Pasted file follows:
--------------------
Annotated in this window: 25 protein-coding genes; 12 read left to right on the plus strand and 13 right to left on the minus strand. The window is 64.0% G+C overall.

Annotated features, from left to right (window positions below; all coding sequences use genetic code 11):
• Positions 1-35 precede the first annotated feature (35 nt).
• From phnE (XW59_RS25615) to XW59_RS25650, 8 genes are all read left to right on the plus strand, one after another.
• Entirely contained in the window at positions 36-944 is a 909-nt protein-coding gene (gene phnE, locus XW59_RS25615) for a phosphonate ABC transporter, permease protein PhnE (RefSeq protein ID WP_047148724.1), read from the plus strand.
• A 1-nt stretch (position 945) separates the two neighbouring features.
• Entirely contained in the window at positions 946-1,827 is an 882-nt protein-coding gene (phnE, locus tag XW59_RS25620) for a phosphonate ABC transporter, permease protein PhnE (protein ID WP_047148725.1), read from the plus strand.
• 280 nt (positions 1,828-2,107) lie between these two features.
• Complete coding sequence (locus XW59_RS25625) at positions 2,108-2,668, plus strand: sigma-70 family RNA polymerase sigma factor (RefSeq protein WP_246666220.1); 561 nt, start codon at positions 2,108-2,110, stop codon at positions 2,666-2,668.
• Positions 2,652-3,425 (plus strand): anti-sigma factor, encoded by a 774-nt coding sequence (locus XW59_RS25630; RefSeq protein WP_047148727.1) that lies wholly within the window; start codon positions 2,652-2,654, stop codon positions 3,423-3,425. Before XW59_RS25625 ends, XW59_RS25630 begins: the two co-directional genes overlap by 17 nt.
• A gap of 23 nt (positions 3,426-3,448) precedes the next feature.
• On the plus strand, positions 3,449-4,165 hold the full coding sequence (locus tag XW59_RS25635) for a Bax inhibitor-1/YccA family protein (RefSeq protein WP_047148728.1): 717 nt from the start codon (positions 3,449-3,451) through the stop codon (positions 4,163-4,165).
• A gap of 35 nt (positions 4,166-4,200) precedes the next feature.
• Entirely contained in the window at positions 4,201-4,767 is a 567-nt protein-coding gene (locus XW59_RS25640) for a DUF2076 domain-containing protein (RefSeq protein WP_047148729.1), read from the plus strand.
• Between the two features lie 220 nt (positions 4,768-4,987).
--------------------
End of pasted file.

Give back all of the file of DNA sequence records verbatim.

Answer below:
Annotated in this window: 25 protein-coding genes; 12 read left to right on the plus strand and 13 right to left on the minus strand. The window is 64.0% G+C overall.

Annotated features, from left to right (window positions below; all coding sequences use genetic code 11):
• Positions 1-35 precede the first annotated feature (35 nt).
• From phnE (XW59_RS25615) to XW59_RS25650, 8 genes are all read left to right on the plus strand, one after another.
• Entirely contained in the window at positions 36-944 is a 909-nt protein-coding gene (gene phnE, locus XW59_RS25615) for a phosphonate ABC transporter, permease protein PhnE (RefSeq protein ID WP_047148724.1), read from the plus strand.
• A 1-nt stretch (position 945) separates the two neighbouring features.
• Entirely contained in the window at positions 946-1,827 is an 882-nt protein-coding gene (phnE, locus tag XW59_RS25620) for a phosphonate ABC transporter, permease protein PhnE (protein ID WP_047148725.1), read from the plus strand.
• 280 nt (positions 1,828-2,107) lie between these two features.
• Complete coding sequence (locus XW59_RS25625) at positions 2,108-2,668, plus strand: sigma-70 family RNA polymerase sigma factor (RefSeq protein WP_246666220.1); 561 nt, start codon at positions 2,108-2,110, stop codon at positions 2,666-2,668.
• Positions 2,652-3,425 (plus strand): anti-sigma factor, encoded by a 774-nt coding sequence (locus XW59_RS25630; RefSeq protein WP_047148727.1) that lies wholly within the window; start codon positions 2,652-2,654, stop codon positions 3,423-3,425. Before XW59_RS25625 ends, XW59_RS25630 begins: the two co-directional genes overlap by 17 nt.
• A gap of 23 nt (positions 3,426-3,448) precedes the next feature.
• On the plus strand, positions 3,449-4,165 hold the full coding sequence (locus tag XW59_RS25635) for a Bax inhibitor-1/YccA family protein (RefSeq protein WP_047148728.1): 717 nt from the start codon (positions 3,449-3,451) through the stop codon (positions 4,163-4,165).
• A gap of 35 nt (positions 4,166-4,200) precedes the next feature.
• Entirely contained in the window at positions 4,201-4,767 is a 567-nt protein-coding gene (locus XW59_RS25640) for a DUF2076 domain-containing protein (RefSeq protein WP_047148729.1), read from the plus strand.
• Between the two features lie 220 nt (positions 4,768-4,987).